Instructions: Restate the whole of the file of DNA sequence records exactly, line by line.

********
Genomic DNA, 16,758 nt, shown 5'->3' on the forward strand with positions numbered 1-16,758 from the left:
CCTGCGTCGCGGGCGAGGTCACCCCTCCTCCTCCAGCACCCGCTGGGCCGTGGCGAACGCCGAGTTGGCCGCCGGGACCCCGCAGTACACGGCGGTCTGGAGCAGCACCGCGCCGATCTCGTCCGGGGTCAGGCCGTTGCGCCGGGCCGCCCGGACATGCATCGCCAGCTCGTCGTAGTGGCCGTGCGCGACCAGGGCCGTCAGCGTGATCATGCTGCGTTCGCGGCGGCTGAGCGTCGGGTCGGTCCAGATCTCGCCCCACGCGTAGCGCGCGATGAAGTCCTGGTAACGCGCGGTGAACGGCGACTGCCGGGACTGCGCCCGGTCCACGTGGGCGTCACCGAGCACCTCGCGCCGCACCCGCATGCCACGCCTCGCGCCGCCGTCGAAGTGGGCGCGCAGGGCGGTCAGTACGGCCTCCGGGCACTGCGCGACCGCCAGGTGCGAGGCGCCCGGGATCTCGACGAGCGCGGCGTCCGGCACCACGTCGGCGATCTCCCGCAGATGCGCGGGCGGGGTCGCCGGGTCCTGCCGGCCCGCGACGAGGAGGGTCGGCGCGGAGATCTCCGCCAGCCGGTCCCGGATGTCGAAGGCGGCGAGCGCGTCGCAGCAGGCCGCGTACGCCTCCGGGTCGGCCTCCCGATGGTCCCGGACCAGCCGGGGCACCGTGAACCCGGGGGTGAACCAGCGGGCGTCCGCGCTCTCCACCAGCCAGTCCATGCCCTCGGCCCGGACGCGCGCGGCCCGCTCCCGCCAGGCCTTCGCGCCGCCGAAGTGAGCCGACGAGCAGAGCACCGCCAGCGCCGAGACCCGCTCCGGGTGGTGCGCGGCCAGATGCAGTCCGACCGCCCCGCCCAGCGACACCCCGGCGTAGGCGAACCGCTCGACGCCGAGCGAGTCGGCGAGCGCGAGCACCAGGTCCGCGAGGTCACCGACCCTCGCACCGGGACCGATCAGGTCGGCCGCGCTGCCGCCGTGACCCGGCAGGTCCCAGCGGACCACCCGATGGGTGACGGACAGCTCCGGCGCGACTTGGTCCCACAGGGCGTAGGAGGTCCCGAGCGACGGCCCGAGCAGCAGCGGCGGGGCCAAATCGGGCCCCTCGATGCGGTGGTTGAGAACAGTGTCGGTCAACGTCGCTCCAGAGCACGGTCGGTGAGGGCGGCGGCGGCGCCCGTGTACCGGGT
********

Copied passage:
Genomic DNA, 16,758 nt, shown 5'->3' on the forward strand with positions numbered 1-16,758 from the left:
CCTGCGTCGCGGGCGAGGTCACCCCTCCTCCTCCAGCACCCGCTGGGCCGTGGCGAACGCCGAGTTGGCCGCCGGGACCCCGCAGTACACGGCGGTCTGGAGCAGCACCGCGCCGATCTCGTCCGGGGTCAGGCCGTTGCGCCGGGCCGCCCGGACATGCATCGCCAGCTCGTCGTAGTGGCCGTGCGCGACCAGGGCCGTCAGCGTGATCATGCTGCGTTCGCGGCGGCTGAGCGTCGGGTCGGTCCAGATCTCGCCCCACGCGTAGCGCGCGATGAAGTCCTGGTAACGCGCGGTGAACGGCGACTGCCGGGACTGCGCCCGGTCCACGTGGGCGTCACCGAGCACCTCGCGCCGCACCCGCATGCCACGCCTCGCGCCGCCGTCGAAGTGGGCGCGCAGGGCGGTCAGTACGGCCTCCGGGCACTGCGCGACCGCCAGGTGCGAGGCGCCCGGGATCTCGACGAGCGCGGCGTCCGGCACCACGTCGGCGATCTCCCGCAGATGCGCGGGCGGGGTCGCCGGGTCCTGCCGGCCCGCGACGAGGAGGGTCGGCGCGGAGATCTCCGCCAGCCGGTCCCGGATGTCGAAGGCGGCGAGCGCGTCGCAGCAGGCCGCGTACGCCTCCGGGTCGGCCTCCCGATGGTCCCGGACCAGCCGGGGCACCGTGAACCCGGGGGTGAACCAGCGGGCGTCCGCGCTCTCCACCAGCCAGTCCATGCCCTCGGCCCGGACGCGCGCGGCCCGCTCCCGCCAGGCCTTCGCGCCGCCGAAGTGAGCCGACGAGCAGAGCACCGCCAGCGCCGAGACCCGCTCCGGGTGGTGCGCGGCCAGATGCAGTCCGACCGCCCCGCCCAGCGACACCCCGGCGTAGGCGAACCGCTCGACGCCGAGCGAGTCGGCGAGCGCGAGCACCAGGTCCGCGAGGTCACCGACCCTCGCACCGGGACCGATCAGGTCGGCCGCGCTGCCGCCGTGACCCGGCAGGTCCCAGCGGACCACCCGATGGGTGACGGACAGCTCCGGCGCGACTTGGTCCCACAGGGCGTAGGAGGTCCCGAGCGACGGCCCGAGCAGCAGCGGCGGGGCCAAATCGGGCCCCTCGATGCGGTGGTTGAGAACAGTGTCGGTCAACGTCGCTCCAGAGCACGGTCGGTGAGGGCGGCGGCGGCGCCCGTGTACCGGGT